Wisconsin budget fracas draws viewers to Milwaukee’s newscasts

In just a matter of days, Cheesehead nation has transformed from a state celebrating a Green Bay Packers Super Bowl victory to looking like the new “Beirut On The Lake”.

With the Wisconsin legislature producing a new 21st century version of Council Wars, the fracas over unions is drawing viewers to Milwaukee’s local newscasts, according to a article in the Milwaukee Journal-Sentinel, (not to mention a lot of Winter weather.)

For the first thirteen days of the February sweeps period, Journal Communications-owned NBC affiliate WTMJ leads in the 10 p.m. late news was up 4% from last November. Weigel’s WDJT (CBS) and Local TV’s WITI (Fox) also showed gains, up 48% and 11 %, respectively in the same time frame. The biggest loser was ABC affiliate WISN, which was down 12 %. However, the Hearst-owned station’s 6 p.m. newscast still held on to the top spot (all ratings measured on a household basis as Local People Meters have yet to arrive in Milwaukee.)

Traffic has also increased dramatically at each of Milwaukee’s network affiliates’ websites – page views have more than doubled, and the same holds true for the Journal-Sentinel’s site.

For those of you not familiar with Chicago politics, the words “Beirut On The Lake” and “Council Wars”  were used to describe the chaos surrounding the Chicago City Council in the mid-1980’s between the aldermanic factions of  late Chicago Mayor Harold Washington (who was elected as the first black mayor in Chicago history) and his nemesis, 10th Ward Alderman Ed Vrdolyak. The “Vrdolyak 29” (as in 29 aldermen) formed a voting bloc and blocked any legislation proposed by Washington and his reform-minded allies, and the clashes often turned into a bitter, ugly, racially polarized affair, which hurt Chicago’s image worldwide and continues to do so to this day.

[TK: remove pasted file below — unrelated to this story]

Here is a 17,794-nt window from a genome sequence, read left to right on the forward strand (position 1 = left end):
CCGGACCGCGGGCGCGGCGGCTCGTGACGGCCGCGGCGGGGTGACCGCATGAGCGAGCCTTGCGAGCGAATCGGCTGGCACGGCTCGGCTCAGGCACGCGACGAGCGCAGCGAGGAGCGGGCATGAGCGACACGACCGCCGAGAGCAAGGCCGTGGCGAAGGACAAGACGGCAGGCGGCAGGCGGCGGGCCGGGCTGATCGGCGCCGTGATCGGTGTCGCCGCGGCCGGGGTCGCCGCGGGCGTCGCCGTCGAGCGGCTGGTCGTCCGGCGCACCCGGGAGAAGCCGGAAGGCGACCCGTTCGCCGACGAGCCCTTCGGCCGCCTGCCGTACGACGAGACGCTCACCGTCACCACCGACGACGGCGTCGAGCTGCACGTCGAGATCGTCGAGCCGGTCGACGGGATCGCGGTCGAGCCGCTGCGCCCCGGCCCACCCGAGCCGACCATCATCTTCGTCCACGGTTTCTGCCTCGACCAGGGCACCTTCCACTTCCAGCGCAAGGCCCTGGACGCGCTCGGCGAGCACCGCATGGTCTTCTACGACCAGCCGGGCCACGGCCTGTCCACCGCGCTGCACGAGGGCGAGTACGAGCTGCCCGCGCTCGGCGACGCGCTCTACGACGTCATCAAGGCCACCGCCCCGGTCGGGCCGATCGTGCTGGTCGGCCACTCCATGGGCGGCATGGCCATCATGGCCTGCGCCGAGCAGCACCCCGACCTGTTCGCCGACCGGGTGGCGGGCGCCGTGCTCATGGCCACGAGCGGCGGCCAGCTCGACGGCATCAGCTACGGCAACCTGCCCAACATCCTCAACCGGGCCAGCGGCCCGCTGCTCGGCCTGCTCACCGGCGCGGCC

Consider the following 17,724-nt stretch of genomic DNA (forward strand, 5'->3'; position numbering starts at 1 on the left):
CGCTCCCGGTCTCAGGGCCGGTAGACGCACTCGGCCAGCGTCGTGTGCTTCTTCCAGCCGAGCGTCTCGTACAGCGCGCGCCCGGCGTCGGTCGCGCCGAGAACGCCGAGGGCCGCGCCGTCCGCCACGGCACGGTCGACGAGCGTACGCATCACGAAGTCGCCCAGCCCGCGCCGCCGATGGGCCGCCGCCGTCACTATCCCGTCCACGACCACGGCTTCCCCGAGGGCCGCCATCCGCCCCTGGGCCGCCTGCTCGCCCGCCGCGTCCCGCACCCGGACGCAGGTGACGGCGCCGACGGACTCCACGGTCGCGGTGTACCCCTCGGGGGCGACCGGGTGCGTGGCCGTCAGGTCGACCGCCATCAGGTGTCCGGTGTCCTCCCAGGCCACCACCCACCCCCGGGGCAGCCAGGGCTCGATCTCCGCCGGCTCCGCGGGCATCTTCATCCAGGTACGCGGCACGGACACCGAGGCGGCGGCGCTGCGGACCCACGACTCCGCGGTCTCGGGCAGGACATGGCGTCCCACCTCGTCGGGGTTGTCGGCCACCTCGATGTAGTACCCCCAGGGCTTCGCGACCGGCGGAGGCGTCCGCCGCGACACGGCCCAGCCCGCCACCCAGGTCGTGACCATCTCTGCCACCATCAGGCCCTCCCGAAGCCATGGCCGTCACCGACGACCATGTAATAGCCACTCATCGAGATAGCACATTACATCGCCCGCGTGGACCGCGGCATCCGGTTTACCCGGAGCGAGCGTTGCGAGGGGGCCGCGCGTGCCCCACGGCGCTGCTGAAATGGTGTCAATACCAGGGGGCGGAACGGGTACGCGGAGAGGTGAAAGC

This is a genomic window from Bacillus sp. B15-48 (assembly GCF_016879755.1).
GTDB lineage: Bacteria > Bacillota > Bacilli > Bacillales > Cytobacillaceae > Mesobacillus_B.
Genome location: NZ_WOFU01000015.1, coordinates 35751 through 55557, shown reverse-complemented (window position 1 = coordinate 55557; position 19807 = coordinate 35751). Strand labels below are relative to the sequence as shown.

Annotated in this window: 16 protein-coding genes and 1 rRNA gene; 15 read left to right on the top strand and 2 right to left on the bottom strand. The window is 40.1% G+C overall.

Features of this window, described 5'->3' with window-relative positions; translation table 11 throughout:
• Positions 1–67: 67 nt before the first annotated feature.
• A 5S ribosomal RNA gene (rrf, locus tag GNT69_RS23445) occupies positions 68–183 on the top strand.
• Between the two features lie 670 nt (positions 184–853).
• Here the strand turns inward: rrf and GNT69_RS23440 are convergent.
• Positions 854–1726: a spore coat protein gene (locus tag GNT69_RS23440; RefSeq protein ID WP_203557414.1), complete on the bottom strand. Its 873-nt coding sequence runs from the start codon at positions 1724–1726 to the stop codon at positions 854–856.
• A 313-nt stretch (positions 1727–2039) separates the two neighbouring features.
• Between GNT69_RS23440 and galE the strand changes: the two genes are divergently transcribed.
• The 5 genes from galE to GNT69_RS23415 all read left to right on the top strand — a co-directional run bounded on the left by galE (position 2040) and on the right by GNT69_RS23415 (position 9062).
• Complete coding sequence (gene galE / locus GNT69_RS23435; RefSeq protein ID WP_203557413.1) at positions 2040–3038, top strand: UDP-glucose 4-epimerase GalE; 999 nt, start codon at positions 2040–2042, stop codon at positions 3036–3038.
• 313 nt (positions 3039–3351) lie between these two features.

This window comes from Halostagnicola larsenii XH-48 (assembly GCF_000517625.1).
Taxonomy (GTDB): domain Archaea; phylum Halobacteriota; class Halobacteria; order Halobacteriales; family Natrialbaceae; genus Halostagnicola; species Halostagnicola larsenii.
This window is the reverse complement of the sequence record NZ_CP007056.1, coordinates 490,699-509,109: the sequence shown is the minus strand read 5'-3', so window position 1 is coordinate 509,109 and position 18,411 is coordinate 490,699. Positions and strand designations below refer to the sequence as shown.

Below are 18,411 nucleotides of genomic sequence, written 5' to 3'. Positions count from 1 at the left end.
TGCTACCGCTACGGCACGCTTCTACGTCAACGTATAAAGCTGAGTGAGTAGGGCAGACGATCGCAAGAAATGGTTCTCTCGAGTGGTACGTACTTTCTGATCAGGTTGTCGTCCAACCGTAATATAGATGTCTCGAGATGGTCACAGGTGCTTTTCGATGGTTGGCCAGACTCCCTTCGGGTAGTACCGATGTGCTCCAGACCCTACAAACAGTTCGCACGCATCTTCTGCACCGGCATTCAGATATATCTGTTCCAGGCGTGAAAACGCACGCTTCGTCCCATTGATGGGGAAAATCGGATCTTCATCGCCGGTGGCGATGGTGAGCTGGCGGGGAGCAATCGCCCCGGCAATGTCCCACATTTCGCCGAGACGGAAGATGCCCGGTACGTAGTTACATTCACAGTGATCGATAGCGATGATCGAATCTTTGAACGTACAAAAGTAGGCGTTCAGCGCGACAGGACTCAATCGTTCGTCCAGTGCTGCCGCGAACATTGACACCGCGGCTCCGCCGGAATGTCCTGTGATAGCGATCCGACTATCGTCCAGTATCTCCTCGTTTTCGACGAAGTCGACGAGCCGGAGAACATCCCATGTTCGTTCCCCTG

Chicago comedian Aaron Freeman (who had a weekly local late-night talk show on WPWR-TV in the 1990s) coined the phrase “Council Wars” and wrote a Star Wars-like parody on the subject.

The use of those phrases can be applied here (minus the racial polarization aspect, of course) to describe the ongoing saga going on in Wisconsin’s legislature. But with a major difference: Mayor Washington’s aldermanic bloc never fled to Indiana or any other state to avoid a crucial vote.

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